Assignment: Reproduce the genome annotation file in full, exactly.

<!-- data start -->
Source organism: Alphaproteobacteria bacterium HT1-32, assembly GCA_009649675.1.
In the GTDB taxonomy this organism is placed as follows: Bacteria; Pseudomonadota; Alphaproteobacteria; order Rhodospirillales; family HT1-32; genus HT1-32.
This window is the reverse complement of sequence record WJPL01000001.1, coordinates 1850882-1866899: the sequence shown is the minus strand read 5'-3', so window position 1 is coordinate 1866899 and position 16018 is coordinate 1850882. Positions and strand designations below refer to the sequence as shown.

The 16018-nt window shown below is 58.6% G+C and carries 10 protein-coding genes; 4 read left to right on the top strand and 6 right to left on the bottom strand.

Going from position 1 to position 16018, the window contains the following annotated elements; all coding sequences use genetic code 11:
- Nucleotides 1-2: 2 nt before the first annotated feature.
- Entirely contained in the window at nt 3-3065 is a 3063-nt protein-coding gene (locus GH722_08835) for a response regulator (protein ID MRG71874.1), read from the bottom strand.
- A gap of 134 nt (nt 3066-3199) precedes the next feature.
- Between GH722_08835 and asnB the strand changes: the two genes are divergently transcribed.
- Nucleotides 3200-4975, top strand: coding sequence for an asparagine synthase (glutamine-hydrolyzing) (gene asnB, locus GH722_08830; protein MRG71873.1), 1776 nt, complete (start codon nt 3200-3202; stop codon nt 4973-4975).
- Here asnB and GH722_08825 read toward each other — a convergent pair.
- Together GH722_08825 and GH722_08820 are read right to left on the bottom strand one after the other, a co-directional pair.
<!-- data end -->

Source organism: Alphaproteobacteria bacterium HT1-32, assembly GCA_009649675.1.
In the GTDB taxonomy this organism is placed as follows: Bacteria; Pseudomonadota; Alphaproteobacteria; order Rhodospirillales; family HT1-32; genus HT1-32.
This window is the reverse complement of sequence record WJPL01000001.1, coordinates 1850882-1866899: the sequence shown is the minus strand read 5'-3', so window position 1 is coordinate 1866899 and position 16018 is coordinate 1850882. Positions and strand designations below refer to the sequence as shown.

The 16018-nt window shown below is 58.6% G+C and carries 10 protein-coding genes; 4 read left to right on the top strand and 6 right to left on the bottom strand.

Going from position 1 to position 16018, the window contains the following annotated elements; all coding sequences use genetic code 11:
- Nucleotides 1-2: 2 nt before the first annotated feature.
- Entirely contained in the window at nt 3-3065 is a 3063-nt protein-coding gene (locus GH722_08835) for a response regulator (protein ID MRG71874.1), read from the bottom strand.
- A gap of 134 nt (nt 3066-3199) precedes the next feature.
- Between GH722_08835 and asnB the strand changes: the two genes are divergently transcribed.
- Nucleotides 3200-4975, top strand: coding sequence for an asparagine synthase (glutamine-hydrolyzing) (gene asnB, locus GH722_08830; protein MRG71873.1), 1776 nt, complete (start codon nt 3200-3202; stop codon nt 4973-4975).
- Here asnB and GH722_08825 read toward each other — a convergent pair.
- Together GH722_08825 and GH722_08820 are read right to left on the bottom strand one after the other, a co-directional pair.